OK. So now that it looks like former British tabloid journalist and “America’s Got Talent” judge Piers Morgan is officially pretty much probably almost definitely going to take over Larry King’s 9 p.m. time slot on CNN, let’s quickly recap how this thing played out from start to finish.Page Six and The Telegraph first reported in mid-June that CNN was in talks with Morgan about replacing King — who had not yet revealed he would be leaving his long-running program — with a panel show at 9 p.m. CNN denied the rumours. And then they (and by “they,” we mean CNN president Jon Klein) denied the rumours again a few weeks later when Klein told Broadcasting & Cable: “We never have negotiated with Piers.” That was June 30, the same day King announced, “I would like to end ‘Larry King Live,’ the nightly show, this fall.”
But oops! The next day, on July 1, “American Idol’s” Simon Cowell, who’s buddies with Morgan, let it slip that, “[Morgan] was under contract to us on ‘America’s Got Talent,’ so he called me and we helped sort of broker the deal … I knew about this weeks ago.” That led CNN to once again deny deny deny, and others to suggest that the network really didn’t have a good handle on this whole PR thing.
Which brings us to yesterday, July 13, when insiders confirmed with various reporters that Morgan at 9 p.m. was basically a done deal.
The New York Times’ Brian Stelter and Bill Carter got the credit for the story, overshadowing poor Hunter Walker over at The Wrap, who beat them by about half an hour with the initial scoop, a distinction he proudly displayed on his Tumblr. (We probably would have, too.)
So anyway, here’s the deal in a nutshell, via The Times’ report:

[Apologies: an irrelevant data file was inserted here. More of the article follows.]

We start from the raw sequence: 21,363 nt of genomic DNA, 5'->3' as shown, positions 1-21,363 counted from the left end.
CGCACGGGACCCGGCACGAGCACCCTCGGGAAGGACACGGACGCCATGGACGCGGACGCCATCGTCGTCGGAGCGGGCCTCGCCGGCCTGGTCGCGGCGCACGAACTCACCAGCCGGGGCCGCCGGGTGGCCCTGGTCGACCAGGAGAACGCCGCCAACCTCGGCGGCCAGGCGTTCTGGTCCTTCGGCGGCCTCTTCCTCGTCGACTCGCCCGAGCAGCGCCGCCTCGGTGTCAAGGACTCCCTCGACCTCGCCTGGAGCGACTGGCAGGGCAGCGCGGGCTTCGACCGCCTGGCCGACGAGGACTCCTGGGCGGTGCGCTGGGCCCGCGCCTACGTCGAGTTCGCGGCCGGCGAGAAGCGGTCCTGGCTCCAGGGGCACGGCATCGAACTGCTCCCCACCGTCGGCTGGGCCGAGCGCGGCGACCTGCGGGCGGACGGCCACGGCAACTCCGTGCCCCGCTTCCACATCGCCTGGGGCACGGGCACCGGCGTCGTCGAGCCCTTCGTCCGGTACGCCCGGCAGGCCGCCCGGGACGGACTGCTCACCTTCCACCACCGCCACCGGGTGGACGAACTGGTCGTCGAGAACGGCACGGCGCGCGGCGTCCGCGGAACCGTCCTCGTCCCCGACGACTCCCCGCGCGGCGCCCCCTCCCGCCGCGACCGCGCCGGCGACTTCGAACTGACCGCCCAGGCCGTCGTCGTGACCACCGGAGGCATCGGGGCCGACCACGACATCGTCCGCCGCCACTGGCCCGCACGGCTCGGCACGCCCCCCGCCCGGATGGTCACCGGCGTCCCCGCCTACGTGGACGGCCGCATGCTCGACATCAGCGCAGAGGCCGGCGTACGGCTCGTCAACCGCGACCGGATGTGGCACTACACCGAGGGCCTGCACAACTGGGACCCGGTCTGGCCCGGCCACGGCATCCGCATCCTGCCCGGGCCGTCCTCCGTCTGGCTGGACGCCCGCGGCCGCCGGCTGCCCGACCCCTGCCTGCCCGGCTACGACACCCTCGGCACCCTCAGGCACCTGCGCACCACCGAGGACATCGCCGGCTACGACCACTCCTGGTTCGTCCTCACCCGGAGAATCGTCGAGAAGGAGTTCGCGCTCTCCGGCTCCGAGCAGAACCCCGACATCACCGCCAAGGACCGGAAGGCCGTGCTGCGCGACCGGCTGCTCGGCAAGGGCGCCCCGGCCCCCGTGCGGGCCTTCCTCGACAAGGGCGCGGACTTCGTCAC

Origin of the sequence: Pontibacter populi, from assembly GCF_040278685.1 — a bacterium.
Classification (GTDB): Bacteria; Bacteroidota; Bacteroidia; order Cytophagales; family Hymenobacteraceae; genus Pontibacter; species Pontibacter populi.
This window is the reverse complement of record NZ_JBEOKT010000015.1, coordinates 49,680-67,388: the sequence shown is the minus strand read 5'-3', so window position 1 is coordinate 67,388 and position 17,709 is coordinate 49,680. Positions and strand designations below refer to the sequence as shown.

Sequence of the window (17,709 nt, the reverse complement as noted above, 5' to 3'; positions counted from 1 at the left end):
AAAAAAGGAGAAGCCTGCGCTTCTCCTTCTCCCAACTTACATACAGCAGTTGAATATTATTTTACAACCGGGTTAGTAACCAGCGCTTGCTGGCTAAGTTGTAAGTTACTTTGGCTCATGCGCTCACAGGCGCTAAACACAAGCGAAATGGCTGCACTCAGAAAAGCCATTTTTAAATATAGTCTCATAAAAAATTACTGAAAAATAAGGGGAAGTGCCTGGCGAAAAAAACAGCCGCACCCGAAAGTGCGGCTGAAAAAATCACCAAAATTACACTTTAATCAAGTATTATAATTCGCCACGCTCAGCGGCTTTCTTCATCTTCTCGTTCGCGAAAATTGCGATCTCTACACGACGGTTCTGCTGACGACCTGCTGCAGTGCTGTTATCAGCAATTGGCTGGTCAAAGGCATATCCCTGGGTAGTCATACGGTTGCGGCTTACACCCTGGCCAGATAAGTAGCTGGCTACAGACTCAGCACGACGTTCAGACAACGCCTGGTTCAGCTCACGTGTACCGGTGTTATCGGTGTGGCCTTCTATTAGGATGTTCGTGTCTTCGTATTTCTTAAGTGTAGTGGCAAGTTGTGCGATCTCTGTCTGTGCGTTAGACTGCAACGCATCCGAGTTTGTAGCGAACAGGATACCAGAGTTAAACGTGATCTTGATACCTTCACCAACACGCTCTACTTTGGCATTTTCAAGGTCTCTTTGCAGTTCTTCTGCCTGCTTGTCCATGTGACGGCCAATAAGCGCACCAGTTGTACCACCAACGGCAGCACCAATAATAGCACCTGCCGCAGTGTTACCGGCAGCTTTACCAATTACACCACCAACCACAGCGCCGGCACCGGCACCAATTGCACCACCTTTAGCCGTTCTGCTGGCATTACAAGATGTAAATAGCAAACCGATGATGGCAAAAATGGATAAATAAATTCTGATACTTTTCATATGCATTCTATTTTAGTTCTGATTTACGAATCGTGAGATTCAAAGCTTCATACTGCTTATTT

Piers Morgan, the bad-cop judge on the hit NBC show “America’s Got Talent,” is poised to take over Larry King‘s coveted time slot on CNN, a move smoothed by an imminent deal between the two media giants that own the channels, NBC Universal and Turner Broadcasting.
This week, NBC signaled that it was willing to share Mr. Morgan with CNN. That decision frees Mr. Morgan to negotiate directly with CNN, and according to three people involved in the delicate manoeuvring between the companies, a contract could be signed within a few days.
If completed, the deal would vault Mr. Morgan, a native of Britain, into the top tier of television interviewers, alongside people like Oprah Winfrey, Barbara Walters and Katie Couric. It will also demonstrate that CNN thinks there is still room in prime time for long-form interviews with public servants and starlets, a stark contrast to the partisan pundits on its higher-rated rivals, Fox News and MSNBC.
The Times updated the story this morning by reporting that Morgan will continue judging “America’s Got Talent” through 2013, which NBC Universal chief executive Jeff Zucker confirmed when he appeared on “Morning Joe.” Zucker said:
Piers will continue on “America’s Got Talent” for the next three years. That I can tell you. Having said that, I can also tell you he has approached us about asking us to do another job as well and those conversations are continuing … I don’t think [the two jobs are] mutually exclusive.
Assuming this actually plays out with Morgan at CNN, he will be expected to revive the dismal ratings that have brought down King, whose audience hit a 20-year low in May, lingering around 700,000 viewers.
And then there’s the question of how CNN will handle the announcement without looking silly once it’s official. (A CNN spokesperson declined to comment when contacted Tuesday afternoon by The Upshot’s Michael Calderone.)
It appears CNN is going to get Piers Morgan. But that’s not all they’ll get. They’ll also get a lot of questions aimed at them by a MSM Media Writer contingent who, rightly or wrongly, probably thinks it either got played or lied to. They aren’t interested in nuance and what the definition of the word “is” is. And that’s not good for CNN which will want to put Morgan out front of a press which is probably more sceptical of the network’s statements than it was three months ago.
We’ll see what happens if and when that contract gets signed.
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